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We did enjoy our meals and conversation and near the end of the dinner I felt a little more at ease. Miguel had a lamb shank and I just had what turned out to be a giant round of cheese (that I couldn’t finish). Alric opted for something that looked like tuna tar tar but with raw beef. At the end of the meal the waiter brought us all a complimentary rum in a small glass (almost like a glass of port). Miguel, being the redneck east coaster that he is, threw his back like a shot. I stared in horror. I did not want mine anyway so I slid it over to him quietly and told him to sip it like a gentleman in an expensive french restaurant.

You can take a boy out of the east cost, but you cant take the east coast out of a boy.

We walked home and my head was on a constant swivel. I was so pleased to be home. I thanked Alric for the evening and Miguel and I headed up to bed.

In For A Long Night

Unfortunately my night didn’t end there. Whatever bug or flu or food poisoning I had came in full force all night long. I was up sick for hours and hours and decided that the next day would be spent finding a doctor for real this time (hopefully one we could actually wait around long enough to see).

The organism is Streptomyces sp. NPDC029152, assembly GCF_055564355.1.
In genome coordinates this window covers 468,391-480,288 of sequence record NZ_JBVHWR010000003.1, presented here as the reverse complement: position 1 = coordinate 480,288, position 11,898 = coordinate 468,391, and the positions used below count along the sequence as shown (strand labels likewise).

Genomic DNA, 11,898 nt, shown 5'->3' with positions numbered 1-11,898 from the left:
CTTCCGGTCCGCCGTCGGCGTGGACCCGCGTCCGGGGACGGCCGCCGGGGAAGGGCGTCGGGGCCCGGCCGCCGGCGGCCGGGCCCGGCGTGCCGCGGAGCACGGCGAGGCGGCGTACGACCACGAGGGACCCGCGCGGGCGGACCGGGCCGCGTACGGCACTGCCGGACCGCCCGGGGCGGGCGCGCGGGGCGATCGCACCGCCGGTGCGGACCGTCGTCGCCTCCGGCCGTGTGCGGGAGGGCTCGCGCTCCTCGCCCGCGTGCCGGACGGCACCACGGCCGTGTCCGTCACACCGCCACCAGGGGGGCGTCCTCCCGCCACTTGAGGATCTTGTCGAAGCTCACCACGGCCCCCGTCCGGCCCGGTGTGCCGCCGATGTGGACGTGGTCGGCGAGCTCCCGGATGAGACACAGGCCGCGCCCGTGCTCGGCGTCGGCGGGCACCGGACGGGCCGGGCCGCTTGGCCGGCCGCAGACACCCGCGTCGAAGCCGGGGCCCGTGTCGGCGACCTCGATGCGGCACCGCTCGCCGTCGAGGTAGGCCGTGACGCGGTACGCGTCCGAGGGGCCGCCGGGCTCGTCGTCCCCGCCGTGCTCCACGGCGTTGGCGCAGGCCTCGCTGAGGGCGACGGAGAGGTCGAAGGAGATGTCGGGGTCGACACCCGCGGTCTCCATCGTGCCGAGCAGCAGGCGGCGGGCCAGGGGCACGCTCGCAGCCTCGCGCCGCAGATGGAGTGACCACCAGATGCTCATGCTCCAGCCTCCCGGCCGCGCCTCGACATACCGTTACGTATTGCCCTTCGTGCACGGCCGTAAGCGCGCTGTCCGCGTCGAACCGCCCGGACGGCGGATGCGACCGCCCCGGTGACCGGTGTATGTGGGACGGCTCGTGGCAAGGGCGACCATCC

Between Homes

Check in and Check out times rarely line up. We had to be out of our first apartment by 10am at the very latest, and the next airbnb didn’t have check in until 3. However, I did manage to convince the lady to let us drop our bags off at 11. The places were only minutes apart so we sat on a park bench nearby waiting for the hour to pass. There was an outdoor toilet nearby that I spent most of the hour in.

We dropped our bags off at the new airbnb and then headed out to find a clinic nearby. We found a ‘Traveler’s clinic’ nearby which turned out to be a bit of a maze to nowhere. ‘Traveler’s clinic’ apparently meant that they help companies get vaccines for their employees who travel as part of their jobs (or at least that is what we understood from the google translate). However, there was a private doctors office in the building and he agreed to fit me in for an appointment at 3pm (3 hour wait).

I killed time with Miguel while he ate at a restaurant, we walked around the area, and more or less wasted the day.

When I eventually got in to see the doctor he diagnosed it as a stomach flu that he usually only saw in the Winter. He gave me some medicine for both ends of my body and I paid 25 euros for the visit.